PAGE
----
The long silent night encloses in on the world. The Earth is at rest. The garden is sound asleep. The evening is still, quiet, at peace.

Reaching upward, the Ginkgo tree embraces The Heavens. The surrounding ensemble bows as the ethereal cycle unfolds. The tree’s outstretching branches herald the Transformation of Time.

It is a time of change. Seasons change. Dark gives to light. Night to day. What was dormant, will now grow. As the night passes and eventually draws to a close, the passage of Time will bequest its gift to Creation. The hidden world will awaken to the unveiling of the divine light of dawn, radiating with the essence of the suns’ warming presence, that shall transfigure a new beginning, a new day, a new life.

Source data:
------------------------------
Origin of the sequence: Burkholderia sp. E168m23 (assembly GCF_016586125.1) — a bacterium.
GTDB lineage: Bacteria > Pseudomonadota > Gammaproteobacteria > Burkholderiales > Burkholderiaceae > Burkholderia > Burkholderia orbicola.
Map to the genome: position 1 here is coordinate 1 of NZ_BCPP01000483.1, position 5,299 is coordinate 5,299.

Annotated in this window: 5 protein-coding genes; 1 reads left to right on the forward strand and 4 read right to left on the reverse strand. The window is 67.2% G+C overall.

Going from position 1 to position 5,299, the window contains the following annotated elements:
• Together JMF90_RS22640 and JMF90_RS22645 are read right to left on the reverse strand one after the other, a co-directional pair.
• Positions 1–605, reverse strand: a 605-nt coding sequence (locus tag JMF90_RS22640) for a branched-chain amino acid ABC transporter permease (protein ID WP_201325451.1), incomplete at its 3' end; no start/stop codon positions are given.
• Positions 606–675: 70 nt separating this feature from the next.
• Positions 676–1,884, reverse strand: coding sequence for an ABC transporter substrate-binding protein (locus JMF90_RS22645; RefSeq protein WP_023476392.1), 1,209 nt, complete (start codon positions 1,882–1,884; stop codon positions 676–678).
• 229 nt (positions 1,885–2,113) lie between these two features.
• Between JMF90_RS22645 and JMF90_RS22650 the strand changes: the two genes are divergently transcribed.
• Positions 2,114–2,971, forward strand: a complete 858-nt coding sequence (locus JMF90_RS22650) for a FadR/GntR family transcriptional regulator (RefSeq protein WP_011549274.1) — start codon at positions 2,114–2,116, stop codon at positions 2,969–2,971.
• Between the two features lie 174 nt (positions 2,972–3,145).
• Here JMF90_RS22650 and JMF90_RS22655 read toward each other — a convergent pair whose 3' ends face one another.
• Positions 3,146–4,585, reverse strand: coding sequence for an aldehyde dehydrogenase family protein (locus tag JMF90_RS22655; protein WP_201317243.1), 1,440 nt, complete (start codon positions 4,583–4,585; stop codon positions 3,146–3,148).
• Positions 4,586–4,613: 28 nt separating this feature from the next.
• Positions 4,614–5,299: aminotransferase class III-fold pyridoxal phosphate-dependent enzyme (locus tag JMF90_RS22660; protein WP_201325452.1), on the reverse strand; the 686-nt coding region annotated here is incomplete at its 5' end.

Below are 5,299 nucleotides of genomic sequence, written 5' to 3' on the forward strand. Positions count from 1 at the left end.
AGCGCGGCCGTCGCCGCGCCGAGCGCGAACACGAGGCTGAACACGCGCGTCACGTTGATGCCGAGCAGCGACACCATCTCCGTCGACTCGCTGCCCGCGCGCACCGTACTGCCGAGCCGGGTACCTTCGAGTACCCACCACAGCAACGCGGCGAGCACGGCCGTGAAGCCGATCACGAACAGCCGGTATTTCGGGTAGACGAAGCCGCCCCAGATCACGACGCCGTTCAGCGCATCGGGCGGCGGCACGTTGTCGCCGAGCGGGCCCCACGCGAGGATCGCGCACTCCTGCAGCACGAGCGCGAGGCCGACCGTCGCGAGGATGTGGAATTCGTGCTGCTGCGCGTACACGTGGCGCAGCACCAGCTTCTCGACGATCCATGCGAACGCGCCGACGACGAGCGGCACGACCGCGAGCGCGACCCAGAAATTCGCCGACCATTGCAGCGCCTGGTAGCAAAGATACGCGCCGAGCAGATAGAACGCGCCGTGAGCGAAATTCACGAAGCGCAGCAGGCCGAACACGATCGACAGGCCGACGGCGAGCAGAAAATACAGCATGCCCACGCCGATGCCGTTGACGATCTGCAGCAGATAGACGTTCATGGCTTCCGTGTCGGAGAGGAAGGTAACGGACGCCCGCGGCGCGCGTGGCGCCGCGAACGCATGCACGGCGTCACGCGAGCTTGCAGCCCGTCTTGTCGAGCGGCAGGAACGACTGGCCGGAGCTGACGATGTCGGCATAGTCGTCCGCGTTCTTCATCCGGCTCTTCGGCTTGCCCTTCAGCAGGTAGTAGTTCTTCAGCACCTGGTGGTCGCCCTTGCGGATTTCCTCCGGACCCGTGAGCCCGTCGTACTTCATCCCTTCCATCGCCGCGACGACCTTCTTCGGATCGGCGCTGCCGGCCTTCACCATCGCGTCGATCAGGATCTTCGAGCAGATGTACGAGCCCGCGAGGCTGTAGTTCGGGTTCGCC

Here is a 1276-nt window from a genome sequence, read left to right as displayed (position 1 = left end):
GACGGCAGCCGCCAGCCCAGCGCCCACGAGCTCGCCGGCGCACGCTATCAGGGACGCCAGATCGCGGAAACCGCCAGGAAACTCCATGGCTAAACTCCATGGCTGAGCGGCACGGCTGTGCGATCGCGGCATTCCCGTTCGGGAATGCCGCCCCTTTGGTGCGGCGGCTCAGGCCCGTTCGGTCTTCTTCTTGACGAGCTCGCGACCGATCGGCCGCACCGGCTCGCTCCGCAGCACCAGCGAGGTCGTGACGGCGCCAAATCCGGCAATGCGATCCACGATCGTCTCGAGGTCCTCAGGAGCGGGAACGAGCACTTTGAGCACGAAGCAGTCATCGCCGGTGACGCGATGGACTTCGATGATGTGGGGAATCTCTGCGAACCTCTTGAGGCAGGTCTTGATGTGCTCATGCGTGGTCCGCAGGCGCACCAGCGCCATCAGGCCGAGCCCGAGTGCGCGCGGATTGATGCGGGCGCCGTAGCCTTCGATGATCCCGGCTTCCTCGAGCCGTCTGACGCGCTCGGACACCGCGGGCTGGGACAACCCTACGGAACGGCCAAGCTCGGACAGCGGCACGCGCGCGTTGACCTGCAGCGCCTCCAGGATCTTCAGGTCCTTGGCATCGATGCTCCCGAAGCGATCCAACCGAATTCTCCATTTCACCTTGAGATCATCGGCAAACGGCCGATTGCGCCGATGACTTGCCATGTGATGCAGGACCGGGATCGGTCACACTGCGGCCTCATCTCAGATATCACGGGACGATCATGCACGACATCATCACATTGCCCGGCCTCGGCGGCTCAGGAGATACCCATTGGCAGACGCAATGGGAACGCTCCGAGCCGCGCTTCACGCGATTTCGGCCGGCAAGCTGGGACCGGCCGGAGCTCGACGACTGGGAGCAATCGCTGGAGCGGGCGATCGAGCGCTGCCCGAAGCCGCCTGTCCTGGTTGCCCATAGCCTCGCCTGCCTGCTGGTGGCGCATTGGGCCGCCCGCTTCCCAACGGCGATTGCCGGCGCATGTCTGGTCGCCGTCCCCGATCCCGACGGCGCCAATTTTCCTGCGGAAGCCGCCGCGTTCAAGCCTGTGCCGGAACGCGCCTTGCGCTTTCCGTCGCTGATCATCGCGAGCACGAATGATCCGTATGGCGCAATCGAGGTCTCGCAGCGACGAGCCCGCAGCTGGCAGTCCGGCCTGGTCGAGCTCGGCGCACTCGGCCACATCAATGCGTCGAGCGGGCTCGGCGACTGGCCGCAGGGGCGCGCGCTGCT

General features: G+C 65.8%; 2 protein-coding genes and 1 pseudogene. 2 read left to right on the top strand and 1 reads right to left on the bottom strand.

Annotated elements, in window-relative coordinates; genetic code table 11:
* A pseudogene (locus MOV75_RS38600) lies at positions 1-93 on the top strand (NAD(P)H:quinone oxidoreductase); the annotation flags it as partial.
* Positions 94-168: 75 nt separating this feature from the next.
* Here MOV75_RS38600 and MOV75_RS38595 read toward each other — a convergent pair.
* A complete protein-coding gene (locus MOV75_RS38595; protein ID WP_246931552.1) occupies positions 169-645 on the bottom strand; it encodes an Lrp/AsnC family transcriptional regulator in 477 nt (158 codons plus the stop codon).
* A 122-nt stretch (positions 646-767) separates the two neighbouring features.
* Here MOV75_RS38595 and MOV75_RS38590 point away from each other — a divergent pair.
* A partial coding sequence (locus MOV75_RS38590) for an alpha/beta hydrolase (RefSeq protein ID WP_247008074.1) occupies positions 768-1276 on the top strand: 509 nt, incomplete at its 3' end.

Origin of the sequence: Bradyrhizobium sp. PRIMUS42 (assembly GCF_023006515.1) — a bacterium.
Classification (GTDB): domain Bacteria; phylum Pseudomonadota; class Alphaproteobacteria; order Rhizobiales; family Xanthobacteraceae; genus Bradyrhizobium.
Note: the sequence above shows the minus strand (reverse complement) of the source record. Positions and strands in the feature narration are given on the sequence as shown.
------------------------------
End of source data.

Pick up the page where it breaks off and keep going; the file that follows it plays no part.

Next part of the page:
How to enjoy sunshine all summer at The Hidden Gardens

150715 make sun last all summer

It was a great day in the Gardens, with lots of people out enjoying the sun. We wish the sunshine would last all summer, but…

…here’s a way to enjoy the sunny Gardens, even in rain!

Materials required:
*Sunglasses/regular glasses
*Scissors
*Blu-tac
*2x beautiful shots of The Hidden Gardens in the sun

1. Cut out photos
2. Stick in glasses
3. Done!

It will be summer all year long in our administrator’s eyes!

Get rid of slugs (in a nice way, of course!)

Some all natural slug traps in situ at The Hidden Gardens
Some all natural slug traps in situ at The Hidden Gardens

This isn’t (as our administrator may have thought) how oranges grow, but rather a great way to deal with slugs.